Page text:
Pathways leading to the production of PHAs containing glycolic acid monomers can be expressed in an organism such as yeast, bacteria, fungi, and plants, preferably bacteria, most preferably E. coli. For example, E. coli production strains can be engineered on the basis of a parent strain with additional gene or genes to incorporate glycolic acid monomers. The pathways can also be constructed to generate Glycolyl-CoA, in situ. For example, Glycolyl-CoA, the glycolate monomer in the biosynthesis of PHAs containing glycolate units, can be formed via co-expressing enzymes that catalyze butanediol oxidation. Other pathways for the production of PHAs can be constructed to incorporate genes by expressing enzymes, e.g., acyl transferases, that catalyze the formation of glycolyl-CoA via external feeding, e.g., glycolic acid feeding.
The methodology described can be used to biosynthesize copolymers having 2-hydroxyacid units and other hydroxyacid units such as 3-hydroxyacid by expressing genes encoding, for example, PHA synthases, and genes leading to the formation of 3-hydroxyacyl-CoA, and 2-hydroxyacyl-CoA such as butanediol oxidization genes (dhaT and aldH).
In addition to using biological routes for the synthesis of PHA copolymers containing 2-hydroxyacid units, PHA copolymers may also be derived by chemical synthesis. One widely used approach involves the ring-opening polymerization of lactone monomers with or without various catalysts or initiators (see, for example, Chujo, et al., “Ring-opening polymerization of glycolide” in Makromol. Chem. 100:262-6 (1967); Fukuzaki, et al., “Direct copolymerization of glycolic acid with lactones in the absence of catalysts” in Eur. Polym. J. 26(4):457-61 (1990); Kricheldorf, et al., “Polylactones, 2. Copolymerization of glycolide with β-propiolactone, γ-butyrolactone or δ-valerolactone” in Makromol. Chem. 186(5):955-76 (1985); Kricheldorf, et al., “Polylactones, 3. Copolymerization of glycolide with L,L-lactide and other lactones” in Makromol. Chem. 12(Polym. Specific Prop.):955-76 (1985); Nakayama, et al., “Synthesis and biodegradability of novel copolyesters containing γ-butyrolactone units” in Polymer 39(5):1213-1222 (1998); Nakayama, et al., “Syntheses of biodegradable polyesters and effect of chemical structure on biodegradation” in Nippon Kagaku Kaishi 1:1-10 (2001)). A second approach involves condensation polymerization of esters and is described in U.S. Pat. No. 5,563,239 to Hubbs, et al. Researchers also have developed chemo-enzymatic methods to prepare PHAs. For example, Xie et al., Macromolecules, 30:6997-98 (1997) disclose a ring-opening polymerization of beta-butyrolactone by thermophilic lipases to yield PHB.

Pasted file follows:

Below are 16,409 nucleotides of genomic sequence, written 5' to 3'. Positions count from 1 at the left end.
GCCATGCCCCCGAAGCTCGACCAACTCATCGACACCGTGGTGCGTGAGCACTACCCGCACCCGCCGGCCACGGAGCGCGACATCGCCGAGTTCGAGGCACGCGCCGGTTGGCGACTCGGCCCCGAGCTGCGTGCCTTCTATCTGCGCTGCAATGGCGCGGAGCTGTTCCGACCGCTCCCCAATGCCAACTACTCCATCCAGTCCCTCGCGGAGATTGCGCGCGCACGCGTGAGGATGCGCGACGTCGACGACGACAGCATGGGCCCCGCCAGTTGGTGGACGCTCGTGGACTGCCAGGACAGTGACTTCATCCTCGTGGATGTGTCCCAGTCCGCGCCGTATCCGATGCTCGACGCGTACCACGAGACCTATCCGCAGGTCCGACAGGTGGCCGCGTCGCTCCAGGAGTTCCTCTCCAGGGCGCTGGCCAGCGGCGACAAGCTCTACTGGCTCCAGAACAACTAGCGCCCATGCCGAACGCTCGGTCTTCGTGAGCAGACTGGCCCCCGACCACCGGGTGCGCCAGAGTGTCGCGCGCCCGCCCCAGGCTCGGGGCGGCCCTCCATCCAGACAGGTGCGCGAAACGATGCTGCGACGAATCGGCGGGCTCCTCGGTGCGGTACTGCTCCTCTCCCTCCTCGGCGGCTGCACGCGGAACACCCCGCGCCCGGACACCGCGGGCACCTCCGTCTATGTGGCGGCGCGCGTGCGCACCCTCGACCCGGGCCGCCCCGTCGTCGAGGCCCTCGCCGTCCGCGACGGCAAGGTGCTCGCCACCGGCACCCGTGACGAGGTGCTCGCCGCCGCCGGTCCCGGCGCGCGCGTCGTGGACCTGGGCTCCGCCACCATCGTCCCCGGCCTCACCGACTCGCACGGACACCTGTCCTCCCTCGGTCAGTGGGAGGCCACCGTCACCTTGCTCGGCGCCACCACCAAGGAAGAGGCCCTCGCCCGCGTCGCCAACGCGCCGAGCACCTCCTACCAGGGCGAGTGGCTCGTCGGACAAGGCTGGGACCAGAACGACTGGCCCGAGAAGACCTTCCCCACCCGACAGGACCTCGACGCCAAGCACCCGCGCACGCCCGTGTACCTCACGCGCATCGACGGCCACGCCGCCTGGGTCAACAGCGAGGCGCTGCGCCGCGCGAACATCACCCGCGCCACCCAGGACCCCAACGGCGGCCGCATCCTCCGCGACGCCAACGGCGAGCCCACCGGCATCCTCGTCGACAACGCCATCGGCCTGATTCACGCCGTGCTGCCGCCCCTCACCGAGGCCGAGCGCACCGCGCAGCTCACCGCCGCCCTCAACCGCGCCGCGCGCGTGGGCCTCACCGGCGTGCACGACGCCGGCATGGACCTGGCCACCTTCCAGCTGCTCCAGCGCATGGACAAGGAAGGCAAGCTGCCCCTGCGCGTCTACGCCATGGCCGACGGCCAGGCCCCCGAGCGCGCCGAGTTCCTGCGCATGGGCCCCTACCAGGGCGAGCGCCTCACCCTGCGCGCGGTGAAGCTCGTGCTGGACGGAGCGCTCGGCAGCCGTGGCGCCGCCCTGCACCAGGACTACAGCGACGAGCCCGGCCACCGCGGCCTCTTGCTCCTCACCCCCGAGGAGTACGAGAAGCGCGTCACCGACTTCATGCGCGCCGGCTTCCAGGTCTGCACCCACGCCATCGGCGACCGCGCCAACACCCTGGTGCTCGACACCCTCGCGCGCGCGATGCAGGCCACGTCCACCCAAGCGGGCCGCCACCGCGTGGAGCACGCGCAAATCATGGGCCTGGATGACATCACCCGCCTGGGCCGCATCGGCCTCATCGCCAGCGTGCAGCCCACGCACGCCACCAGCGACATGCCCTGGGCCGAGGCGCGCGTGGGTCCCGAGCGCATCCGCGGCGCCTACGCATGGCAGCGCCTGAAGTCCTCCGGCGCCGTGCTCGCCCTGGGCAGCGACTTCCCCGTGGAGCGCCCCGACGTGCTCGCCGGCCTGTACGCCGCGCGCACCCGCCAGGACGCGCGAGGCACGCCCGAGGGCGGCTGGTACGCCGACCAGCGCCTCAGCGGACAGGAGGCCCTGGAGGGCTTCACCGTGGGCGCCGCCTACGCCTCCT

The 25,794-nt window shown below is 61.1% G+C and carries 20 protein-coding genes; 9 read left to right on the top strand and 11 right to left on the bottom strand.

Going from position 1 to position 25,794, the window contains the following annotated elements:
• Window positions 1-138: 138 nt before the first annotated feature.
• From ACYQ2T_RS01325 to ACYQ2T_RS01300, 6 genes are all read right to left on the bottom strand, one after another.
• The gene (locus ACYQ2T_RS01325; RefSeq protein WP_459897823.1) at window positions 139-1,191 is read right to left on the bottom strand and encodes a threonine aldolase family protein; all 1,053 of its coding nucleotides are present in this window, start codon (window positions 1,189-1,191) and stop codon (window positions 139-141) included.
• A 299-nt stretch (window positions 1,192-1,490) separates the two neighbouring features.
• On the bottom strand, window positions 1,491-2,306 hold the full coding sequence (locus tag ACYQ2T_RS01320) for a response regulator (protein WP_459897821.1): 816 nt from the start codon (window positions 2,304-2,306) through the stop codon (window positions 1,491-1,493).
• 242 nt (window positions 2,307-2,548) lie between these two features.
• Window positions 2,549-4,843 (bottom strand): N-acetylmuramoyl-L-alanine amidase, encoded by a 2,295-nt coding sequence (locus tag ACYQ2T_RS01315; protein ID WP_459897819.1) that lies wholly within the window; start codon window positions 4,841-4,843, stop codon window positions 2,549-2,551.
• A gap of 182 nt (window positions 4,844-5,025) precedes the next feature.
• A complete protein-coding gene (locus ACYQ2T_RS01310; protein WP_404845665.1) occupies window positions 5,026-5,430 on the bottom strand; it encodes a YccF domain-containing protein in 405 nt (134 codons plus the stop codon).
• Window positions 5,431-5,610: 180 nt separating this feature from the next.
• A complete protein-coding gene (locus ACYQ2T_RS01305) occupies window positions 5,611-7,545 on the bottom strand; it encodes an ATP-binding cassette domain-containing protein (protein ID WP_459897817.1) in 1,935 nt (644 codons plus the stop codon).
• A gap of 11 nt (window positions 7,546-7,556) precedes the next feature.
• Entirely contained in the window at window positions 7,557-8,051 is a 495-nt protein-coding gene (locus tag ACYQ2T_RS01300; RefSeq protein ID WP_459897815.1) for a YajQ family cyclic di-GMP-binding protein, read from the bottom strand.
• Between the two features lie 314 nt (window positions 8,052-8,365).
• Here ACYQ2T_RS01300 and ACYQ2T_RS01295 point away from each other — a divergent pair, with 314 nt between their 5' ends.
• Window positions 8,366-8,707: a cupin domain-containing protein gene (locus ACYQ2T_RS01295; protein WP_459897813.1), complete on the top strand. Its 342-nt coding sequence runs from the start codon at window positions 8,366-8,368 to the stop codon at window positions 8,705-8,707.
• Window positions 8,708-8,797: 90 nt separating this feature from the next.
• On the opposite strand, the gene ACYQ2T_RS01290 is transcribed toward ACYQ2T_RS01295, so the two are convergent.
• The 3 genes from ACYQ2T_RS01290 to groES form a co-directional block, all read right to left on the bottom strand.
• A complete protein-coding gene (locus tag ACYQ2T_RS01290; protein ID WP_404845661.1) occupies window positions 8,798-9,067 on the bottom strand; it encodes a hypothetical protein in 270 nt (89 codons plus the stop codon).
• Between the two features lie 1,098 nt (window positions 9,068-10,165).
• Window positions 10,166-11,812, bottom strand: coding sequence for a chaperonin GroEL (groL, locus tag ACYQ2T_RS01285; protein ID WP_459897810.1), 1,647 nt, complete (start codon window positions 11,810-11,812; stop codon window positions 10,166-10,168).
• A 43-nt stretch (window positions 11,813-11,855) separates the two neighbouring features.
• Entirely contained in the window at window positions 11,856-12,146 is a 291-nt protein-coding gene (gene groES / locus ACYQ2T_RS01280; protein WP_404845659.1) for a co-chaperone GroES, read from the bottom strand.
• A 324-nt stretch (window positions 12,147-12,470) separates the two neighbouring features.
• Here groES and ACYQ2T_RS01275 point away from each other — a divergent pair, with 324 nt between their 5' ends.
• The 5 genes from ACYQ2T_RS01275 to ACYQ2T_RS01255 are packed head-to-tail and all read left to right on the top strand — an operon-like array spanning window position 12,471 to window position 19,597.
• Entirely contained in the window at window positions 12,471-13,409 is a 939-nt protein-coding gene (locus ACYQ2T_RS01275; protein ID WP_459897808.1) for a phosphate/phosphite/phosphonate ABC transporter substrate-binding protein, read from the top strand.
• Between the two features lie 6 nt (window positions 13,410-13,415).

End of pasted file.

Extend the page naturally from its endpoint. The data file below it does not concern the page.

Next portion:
The polymers described herein can form various polymer compositions, which are useful for preparing a variety of biodegradable medical devices.
Devices prepared from the PHA copolymers described herein can be used for a wide range of different medical applications. Examples of such applications include controlled release of therapeutic, prophylactic or diagnostic agents; drug delivery; tissue engineering scaffolds; cell encapsulation; targeted delivery; biocompatible coatings; biocompatible implants; guided tissue regeneration; wound dressings; orthopedic devices; prosthetics and bone cements (including adhesives and/or structural fillers); and diagnostics.
The PHA copolymers described herein can be used to encapsulate, be mixed with, or be ionically or covalently coupled to any of a variety of therapeutic, prophylactic or diagnostic agents. A wide variety of biologically active materials can be encapsulated or incorporated, either for delivery to a site by the polyhydroxyalkanoate, or to impart properties to the polymer, such as bioadhesion, cell attachment, enhancement of cell growth, inhibition of bacterial growth, and prevention of clot formation.